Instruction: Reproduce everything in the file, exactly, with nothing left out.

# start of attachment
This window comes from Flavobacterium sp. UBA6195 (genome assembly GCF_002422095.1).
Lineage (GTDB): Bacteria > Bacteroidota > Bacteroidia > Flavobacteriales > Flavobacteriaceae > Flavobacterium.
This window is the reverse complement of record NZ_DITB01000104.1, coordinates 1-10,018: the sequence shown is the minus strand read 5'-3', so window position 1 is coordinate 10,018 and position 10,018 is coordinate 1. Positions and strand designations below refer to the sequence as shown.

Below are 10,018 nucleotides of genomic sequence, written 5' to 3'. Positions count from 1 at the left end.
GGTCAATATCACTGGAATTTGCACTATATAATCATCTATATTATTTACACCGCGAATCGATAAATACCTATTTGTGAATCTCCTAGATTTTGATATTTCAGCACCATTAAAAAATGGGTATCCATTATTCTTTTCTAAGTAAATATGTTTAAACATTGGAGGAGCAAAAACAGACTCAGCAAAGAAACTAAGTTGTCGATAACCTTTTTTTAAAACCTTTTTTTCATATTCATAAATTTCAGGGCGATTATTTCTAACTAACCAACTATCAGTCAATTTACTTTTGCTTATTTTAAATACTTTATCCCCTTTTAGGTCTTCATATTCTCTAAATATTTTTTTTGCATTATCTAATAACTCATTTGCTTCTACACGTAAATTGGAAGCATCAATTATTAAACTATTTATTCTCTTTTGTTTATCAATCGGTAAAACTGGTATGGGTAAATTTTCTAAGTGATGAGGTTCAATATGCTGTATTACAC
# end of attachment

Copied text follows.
This window comes from Flavobacterium sp. UBA6195 (genome assembly GCF_002422095.1).
Lineage (GTDB): Bacteria > Bacteroidota > Bacteroidia > Flavobacteriales > Flavobacteriaceae > Flavobacterium.
This window is the reverse complement of record NZ_DITB01000104.1, coordinates 1-10,018: the sequence shown is the minus strand read 5'-3', so window position 1 is coordinate 10,018 and position 10,018 is coordinate 1. Positions and strand designations below refer to the sequence as shown.

Below are 10,018 nucleotides of genomic sequence, written 5' to 3'. Positions count from 1 at the left end.
GGTCAATATCACTGGAATTTGCACTATATAATCATCTATATTATTTACACCGCGAATCGATAAATACCTATTTGTGAATCTCCTAGATTTTGATATTTCAGCACCATTAAAAAATGGGTATCCATTATTCTTTTCTAAGTAAATATGTTTAAACATTGGAGGAGCAAAAACAGACTCAGCAAAGAAACTAAGTTGTCGATAACCTTTTTTTAAAACCTTTTTTTCATATTCATAAATTTCAGGGCGATTATTTCTAACTAACCAACTATCAGTCAATTTACTTTTGCTTATTTTAAATACTTTATCCCCTTTTAGGTCTTCATATTCTCTAAATATTTTTTTTGCATTATCTAATAACTCATTTGCTTCTACACGTAAATTGGAAGCATCAATTATTAAACTATTTATTCTCTTTTGTTTATCAATCGGTAAAACTGGTATGGGTAAATTTTCTAAGTGATGAGGTTCAATATGCTGTATTACAC